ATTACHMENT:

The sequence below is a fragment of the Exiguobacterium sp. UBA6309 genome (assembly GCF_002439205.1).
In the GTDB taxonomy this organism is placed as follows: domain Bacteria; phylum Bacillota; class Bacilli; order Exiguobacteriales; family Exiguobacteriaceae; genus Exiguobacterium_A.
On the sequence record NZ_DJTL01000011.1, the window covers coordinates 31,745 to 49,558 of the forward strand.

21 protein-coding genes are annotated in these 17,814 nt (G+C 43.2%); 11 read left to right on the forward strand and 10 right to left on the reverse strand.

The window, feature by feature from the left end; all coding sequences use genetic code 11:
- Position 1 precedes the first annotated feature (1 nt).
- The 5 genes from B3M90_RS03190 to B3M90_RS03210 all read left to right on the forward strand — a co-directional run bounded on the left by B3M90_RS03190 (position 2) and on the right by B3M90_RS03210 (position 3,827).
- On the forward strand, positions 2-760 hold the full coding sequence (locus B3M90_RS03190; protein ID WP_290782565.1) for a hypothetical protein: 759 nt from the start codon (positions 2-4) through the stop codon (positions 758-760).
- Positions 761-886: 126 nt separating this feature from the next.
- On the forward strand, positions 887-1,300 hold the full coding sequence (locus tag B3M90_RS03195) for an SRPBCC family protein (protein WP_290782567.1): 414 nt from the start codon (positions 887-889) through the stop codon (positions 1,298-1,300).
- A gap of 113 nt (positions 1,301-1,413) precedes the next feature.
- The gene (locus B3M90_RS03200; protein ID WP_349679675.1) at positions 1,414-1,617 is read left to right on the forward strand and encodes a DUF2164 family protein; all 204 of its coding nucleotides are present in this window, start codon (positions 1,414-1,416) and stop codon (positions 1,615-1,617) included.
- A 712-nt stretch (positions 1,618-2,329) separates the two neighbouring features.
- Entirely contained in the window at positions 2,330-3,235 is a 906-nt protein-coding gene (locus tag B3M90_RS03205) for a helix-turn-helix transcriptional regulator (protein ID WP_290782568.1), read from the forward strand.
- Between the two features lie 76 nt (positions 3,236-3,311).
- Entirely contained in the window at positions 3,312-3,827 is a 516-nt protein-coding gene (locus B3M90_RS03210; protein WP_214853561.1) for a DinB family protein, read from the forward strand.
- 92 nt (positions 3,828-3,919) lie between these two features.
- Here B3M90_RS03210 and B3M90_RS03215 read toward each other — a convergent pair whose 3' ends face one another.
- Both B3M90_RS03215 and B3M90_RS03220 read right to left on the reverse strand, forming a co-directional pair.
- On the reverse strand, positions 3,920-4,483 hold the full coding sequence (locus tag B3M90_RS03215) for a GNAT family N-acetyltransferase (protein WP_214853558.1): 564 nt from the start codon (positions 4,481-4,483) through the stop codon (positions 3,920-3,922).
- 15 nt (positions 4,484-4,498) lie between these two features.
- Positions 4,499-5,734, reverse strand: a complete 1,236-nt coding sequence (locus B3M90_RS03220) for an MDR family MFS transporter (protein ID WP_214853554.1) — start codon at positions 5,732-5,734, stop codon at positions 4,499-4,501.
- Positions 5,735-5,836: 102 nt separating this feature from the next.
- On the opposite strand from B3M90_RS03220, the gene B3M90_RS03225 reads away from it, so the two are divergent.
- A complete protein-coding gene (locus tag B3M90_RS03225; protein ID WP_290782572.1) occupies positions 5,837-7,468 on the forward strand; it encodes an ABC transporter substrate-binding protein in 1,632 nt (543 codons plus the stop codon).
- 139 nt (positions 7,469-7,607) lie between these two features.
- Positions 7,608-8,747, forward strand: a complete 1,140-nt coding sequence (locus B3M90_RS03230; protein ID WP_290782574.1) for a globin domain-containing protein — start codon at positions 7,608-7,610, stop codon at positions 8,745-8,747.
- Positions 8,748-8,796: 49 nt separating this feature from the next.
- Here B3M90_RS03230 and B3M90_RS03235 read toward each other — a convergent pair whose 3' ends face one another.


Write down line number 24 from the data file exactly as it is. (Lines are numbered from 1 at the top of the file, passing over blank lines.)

- On the opposite strand from B3M90_RS03220, the gene B3M90_RS03225 reads away from it, so the two are divergent.